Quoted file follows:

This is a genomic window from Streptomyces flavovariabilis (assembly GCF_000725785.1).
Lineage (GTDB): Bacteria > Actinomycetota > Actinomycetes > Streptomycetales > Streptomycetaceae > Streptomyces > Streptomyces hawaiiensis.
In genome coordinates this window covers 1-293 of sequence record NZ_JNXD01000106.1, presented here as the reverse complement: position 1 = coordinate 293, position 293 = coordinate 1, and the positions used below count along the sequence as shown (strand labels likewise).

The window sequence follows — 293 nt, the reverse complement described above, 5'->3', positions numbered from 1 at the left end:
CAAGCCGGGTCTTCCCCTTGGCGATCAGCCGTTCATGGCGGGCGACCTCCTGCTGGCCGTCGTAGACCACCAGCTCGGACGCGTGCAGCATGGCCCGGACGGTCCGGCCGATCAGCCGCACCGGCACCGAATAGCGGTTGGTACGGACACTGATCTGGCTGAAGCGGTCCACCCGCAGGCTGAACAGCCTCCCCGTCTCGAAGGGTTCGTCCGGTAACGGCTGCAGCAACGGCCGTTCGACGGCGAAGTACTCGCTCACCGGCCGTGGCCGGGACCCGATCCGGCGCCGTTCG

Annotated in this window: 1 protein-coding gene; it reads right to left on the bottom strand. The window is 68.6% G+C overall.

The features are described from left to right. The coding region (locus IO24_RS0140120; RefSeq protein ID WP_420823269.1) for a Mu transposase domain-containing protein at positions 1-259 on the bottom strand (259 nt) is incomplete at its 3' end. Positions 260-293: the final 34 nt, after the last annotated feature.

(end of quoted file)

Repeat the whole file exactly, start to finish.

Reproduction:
This is a genomic window from Streptomyces flavovariabilis (assembly GCF_000725785.1).
Lineage (GTDB): Bacteria > Actinomycetota > Actinomycetes > Streptomycetales > Streptomycetaceae > Streptomyces > Streptomyces hawaiiensis.
In genome coordinates this window covers 1-293 of sequence record NZ_JNXD01000106.1, presented here as the reverse complement: position 1 = coordinate 293, position 293 = coordinate 1, and the positions used below count along the sequence as shown (strand labels likewise).

The window sequence follows — 293 nt, the reverse complement described above, 5'->3', positions numbered from 1 at the left end:
CAAGCCGGGTCTTCCCCTTGGCGATCAGCCGTTCATGGCGGGCGACCTCCTGCTGGCCGTCGTAGACCACCAGCTCGGACGCGTGCAGCATGGCCCGGACGGTCCGGCCGATCAGCCGCACCGGCACCGAATAGCGGTTGGTACGGACACTGATCTGGCTGAAGCGGTCCACCCGCAGGCTGAACAGCCTCCCCGTCTCGAAGGGTTCGTCCGGTAACGGCTGCAGCAACGGCCGTTCGACGGCGAAGTACTCGCTCACCGGCCGTGGCCGGGACCCGATCCGGCGCCGTTCG

Annotated in this window: 1 protein-coding gene; it reads right to left on the bottom strand. The window is 68.6% G+C overall.

The features are described from left to right. The coding region (locus IO24_RS0140120; RefSeq protein ID WP_420823269.1) for a Mu transposase domain-containing protein at positions 1-259 on the bottom strand (259 nt) is incomplete at its 3' end. Positions 260-293: the final 34 nt, after the last annotated feature.